International Journal of Humanities and Social Science

ISSN 2220-8488 (Print), 2221-0989 (Online) 10.30845/ijhss

Future for Organized Crime
Assoc. Prof. Ercan EKMEKÇIOGLU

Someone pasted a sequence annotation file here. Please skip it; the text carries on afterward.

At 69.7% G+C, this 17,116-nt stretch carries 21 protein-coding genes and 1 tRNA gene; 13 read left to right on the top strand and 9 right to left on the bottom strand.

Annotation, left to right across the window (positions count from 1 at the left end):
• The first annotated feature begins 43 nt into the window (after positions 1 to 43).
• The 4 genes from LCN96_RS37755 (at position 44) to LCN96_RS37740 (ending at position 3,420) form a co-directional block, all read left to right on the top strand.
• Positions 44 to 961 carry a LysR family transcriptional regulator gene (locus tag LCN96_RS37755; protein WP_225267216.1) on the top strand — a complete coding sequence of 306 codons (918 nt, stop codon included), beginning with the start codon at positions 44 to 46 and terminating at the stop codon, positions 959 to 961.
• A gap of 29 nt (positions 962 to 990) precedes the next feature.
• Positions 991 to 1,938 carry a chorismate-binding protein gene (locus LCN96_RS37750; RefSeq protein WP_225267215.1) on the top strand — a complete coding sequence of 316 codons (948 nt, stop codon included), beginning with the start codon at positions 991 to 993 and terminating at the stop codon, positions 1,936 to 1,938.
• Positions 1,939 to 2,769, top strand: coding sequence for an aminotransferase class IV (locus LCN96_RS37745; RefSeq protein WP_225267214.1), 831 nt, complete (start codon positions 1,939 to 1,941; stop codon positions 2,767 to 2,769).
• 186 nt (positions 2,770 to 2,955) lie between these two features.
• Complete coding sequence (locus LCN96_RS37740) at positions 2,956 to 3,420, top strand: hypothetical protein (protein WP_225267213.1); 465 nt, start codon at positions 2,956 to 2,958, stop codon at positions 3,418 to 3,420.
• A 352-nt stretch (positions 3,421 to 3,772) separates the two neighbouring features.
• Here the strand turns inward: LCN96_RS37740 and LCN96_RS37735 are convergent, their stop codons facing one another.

This paper presents an analysis of the future for organized crime. There are quite a number of issues that ought to be taken into account. For instance, the reader must understand what organized crime refers to and the current situation on the same. Organized crime may be defined as a conspiratorial entity where criminals engage in illicit operations so as to generate income. The main activities in organized crime involve illegal gambling, frauds on credit cards, insurance, smuggling, ransom kidnapping, prostitution, gun running, drug trafficking, money laundering, and vehicle theft. Organized crime also involves the coming together of individuals with the potential of committing grave offenses on a long term basis. In addition, such activities would involve aspects of planning, coordination, and control where the main motivation would not necessarily be financial gain. Evidently, mafia activities as well as corporate crimes have been reported in different parts even in third world nations. Increased growth of organized crime in other regions derives from weak and collapsing governments, ethnic tension, wars, widening poverty and economic instability, faulty privatizations, and incidences of high level corruption. Wealthier nations have the highest rate of consumption of illicit drugs as well as trafficking of poor people. In the same vein, motor vehicles and firearms are ferried from developing nations to poorer ones but then the people do not manage to buy such commodities at the market price. There will be more use of new technologies by groups involved in organized crime as a way to boost their operations. Moreover, advancement of communications technology would assist in providing new targets as well as improved security for perpetrators of organized crime. EUROPOL has been involved in monitoring the trends in organized crime across Europe. In its findings it discovered that there are approximately 3600 groups engaged in organized crime in the EU.

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